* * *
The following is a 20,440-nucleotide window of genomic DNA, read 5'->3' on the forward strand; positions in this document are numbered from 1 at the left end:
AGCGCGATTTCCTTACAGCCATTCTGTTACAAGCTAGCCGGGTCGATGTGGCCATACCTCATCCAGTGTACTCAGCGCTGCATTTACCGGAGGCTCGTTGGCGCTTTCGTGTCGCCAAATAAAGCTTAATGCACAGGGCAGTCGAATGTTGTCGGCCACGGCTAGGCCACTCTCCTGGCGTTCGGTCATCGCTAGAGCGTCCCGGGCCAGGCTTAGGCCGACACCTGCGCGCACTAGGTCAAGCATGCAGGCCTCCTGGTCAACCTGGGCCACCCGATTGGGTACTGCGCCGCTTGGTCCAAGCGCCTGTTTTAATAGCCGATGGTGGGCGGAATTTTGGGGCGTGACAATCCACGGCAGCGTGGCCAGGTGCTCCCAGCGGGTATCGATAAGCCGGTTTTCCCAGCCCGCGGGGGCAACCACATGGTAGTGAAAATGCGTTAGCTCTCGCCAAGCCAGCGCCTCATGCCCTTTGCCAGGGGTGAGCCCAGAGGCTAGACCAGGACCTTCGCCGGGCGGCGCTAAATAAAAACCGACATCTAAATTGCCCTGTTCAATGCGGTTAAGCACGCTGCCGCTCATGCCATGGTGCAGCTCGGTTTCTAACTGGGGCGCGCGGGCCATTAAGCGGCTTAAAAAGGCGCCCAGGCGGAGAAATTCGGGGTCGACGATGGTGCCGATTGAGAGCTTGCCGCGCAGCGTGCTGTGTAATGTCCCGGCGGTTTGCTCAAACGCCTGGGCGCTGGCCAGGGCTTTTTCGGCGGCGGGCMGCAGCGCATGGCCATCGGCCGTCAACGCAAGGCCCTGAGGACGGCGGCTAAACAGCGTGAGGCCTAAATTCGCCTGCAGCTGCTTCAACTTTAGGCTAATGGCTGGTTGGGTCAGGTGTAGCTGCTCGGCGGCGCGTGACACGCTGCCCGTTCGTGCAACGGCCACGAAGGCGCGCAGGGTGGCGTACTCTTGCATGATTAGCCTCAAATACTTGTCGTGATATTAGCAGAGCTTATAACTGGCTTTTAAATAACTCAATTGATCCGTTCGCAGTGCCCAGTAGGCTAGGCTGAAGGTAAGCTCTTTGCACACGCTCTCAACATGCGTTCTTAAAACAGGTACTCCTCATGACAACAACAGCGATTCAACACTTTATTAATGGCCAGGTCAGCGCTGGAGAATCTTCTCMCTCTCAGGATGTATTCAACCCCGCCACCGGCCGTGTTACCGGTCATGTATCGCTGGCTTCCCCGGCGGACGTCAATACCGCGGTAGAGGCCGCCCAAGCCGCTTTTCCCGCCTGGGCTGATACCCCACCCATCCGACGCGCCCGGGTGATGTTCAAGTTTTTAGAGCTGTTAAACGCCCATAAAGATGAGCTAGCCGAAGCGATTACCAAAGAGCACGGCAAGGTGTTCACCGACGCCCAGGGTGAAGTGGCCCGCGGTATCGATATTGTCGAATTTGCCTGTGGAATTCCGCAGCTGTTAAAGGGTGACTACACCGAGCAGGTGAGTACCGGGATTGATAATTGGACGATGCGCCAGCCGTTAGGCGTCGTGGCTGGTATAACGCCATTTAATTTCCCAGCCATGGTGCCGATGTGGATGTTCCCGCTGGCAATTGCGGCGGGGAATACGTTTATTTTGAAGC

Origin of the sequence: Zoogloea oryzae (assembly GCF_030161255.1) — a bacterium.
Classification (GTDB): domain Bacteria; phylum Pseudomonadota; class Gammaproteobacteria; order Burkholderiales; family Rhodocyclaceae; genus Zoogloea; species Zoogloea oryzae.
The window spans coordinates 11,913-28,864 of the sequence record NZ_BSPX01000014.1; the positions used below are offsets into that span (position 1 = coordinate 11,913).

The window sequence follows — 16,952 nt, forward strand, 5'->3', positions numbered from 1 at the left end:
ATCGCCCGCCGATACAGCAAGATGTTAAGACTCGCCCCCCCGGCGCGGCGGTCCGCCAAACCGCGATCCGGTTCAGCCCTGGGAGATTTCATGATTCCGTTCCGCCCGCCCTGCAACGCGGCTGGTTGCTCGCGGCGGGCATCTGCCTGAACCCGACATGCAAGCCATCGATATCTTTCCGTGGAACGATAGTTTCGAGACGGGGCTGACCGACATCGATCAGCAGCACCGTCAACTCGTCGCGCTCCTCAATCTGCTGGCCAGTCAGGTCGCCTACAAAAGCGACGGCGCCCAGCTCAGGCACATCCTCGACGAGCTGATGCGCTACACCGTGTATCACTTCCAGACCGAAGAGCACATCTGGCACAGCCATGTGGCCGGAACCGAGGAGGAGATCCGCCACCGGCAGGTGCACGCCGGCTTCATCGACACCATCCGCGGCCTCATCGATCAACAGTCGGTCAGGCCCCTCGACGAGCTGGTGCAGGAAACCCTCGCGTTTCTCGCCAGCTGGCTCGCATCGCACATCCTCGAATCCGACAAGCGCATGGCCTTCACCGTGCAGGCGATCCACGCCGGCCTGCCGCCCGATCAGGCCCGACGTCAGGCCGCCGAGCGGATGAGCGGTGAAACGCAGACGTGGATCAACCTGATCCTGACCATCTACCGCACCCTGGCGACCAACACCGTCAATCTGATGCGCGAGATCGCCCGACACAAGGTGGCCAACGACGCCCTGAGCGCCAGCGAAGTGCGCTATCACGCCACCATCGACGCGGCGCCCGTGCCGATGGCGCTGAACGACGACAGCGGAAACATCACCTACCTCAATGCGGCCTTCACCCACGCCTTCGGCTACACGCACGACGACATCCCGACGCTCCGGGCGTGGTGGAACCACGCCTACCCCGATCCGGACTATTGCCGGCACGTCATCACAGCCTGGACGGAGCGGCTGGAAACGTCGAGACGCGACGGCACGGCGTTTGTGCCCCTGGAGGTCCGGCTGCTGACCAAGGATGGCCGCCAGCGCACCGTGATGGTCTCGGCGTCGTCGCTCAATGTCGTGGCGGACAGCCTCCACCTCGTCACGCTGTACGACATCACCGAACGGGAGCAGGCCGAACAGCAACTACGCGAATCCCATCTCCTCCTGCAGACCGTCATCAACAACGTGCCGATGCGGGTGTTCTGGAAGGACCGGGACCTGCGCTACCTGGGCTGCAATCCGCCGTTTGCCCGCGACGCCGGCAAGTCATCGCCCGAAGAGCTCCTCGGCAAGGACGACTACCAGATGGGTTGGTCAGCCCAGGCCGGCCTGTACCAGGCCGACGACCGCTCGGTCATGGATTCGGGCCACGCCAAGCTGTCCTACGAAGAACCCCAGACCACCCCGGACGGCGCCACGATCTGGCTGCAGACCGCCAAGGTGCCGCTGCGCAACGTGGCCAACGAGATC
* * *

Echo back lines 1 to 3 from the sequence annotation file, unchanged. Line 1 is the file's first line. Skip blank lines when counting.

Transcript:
The following is a 20,440-nucleotide window of genomic DNA, read 5'->3' on the forward strand; positions in this document are numbered from 1 at the left end:
AGCGCGATTTCCTTACAGCCATTCTGTTACAAGCTAGCCGGGTCGATGTGGCCATACCTCATCCAGTGTACTCAGCGCTGCATTTACCGGAGGCTCGTTGGCGCTTTCGTGTCGCCAAATAAAGCTTAATGCACAGGGCAGTCGAATGTTGTCGGCCACGGCTAGGCCACTCTCCTGGCGTTCGGTCATCGCTAGAGCGTCCCGGGCCAGGCTTAGGCCGACACCTGCGCGCACTAGGTCAAGCATGCAGGCCTCCTGGTCAACCTGGGCCACCCGATTGGGTACTGCGCCGCTTGGTCCAAGCGCCTGTTTTAATAGCCGATGGTGGGCGGAATTTTGGGGCGTGACAATCCACGGCAGCGTGGCCAGGTGCTCCCAGCGGGTATCGATAAGCCGGTTTTCCCAGCCCGCGGGGGCAACCACATGGTAGTGAAAATGCGTTAGCTCTCGCCAAGCCAGCGCCTCATGCCCTTTGCCAGGGGTGAGCCCAGAGGCTAGACCAGGACCTTCGCCGGGCGGCGCTAAATAAAAACCGACATCTAAATTGCCCTGTTCAATGCGGTTAAGCACGCTGCCGCTCATGCCATGGTGCAGCTCGGTTTCTAACTGGGGCGCGCGGGCCATTAAGCGGCTTAAAAAGGCGCCCAGGCGGAGAAATTCGGGGTCGACGATGGTGCCGATTGAGAGCTTGCCGCGCAGCGTGCTGTGTAATGTCCCGGCGGTTTGCTCAAACGCCTGGGCGCTGGCCAGGGCTTTTTCGGCGGCGGGCMGCAGCGCATGGCCATCGGCCGTCAACGCAAGGCCCTGAGGACGGCGGCTAAACAGCGTGAGGCCTAAATTCGCCTGCAGCTGCTTCAACTTTAGGCTAATGGCTGGTTGGGTCAGGTGTAGCTGCTCGGCGGCGCGTGACACGCTGCCCGTTCGTGCAACGGCCACGAAGGCGCGCAGGGTGGCGTACTCTTGCATGATTAGCCTCAAATACTTGTCGTGATATTAGCAGAGCTTATAACTGGCTTTTAAATAACTCAATTGATCCGTTCGCAGTGCCCAGTAGGCTAGGCTGAAGGTAAGCTCTTTGCACACGCTCTCAACATGCGTTCTTAAAACAGGTACTCCTCATGACAACAACAGCGATTCAACACTTTATTAATGGCCAGGTCAGCGCTGGAGAATCTTCTCMCTCTCAGGATGTATTCAACCCCGCCACCGGCCGTGTTACCGGTCATGTATCGCTGGCTTCCCCGGCGGACGTCAATACCGCGGTAGAGGCCGCCCAAGCCGCTTTTCCCGCCTGGGCTGATACCCCACCCATCCGACGCGCCCGGGTGATGTTCAAGTTTTTAGAGCTGTTAAACGCCCATAAAGATGAGCTAGCCGAAGCGATTACCAAAGAGCACGGCAAGGTGTTCACCGACGCCCAGGGTGAAGTGGCCCGCGGTATCGATATTGTCGAATTTGCCTGTGGAATTCCGCAGCTGTTAAAGGGTGACTACACCGAGCAGGTGAGTACCGGGATTGATAATTGGACGATGCGCCAGCCGTTAGGCGTCGTGGCTGGTATAACGCCATTTAATTTCCCAGCCATGGTGCCGATGTGGATGTTCCCGCTGGCAATTGCGGCGGGGAATACGTTTATTTTGAAGC

Origin of the sequence: Zoogloea oryzae (assembly GCF_030161255.1) — a bacterium.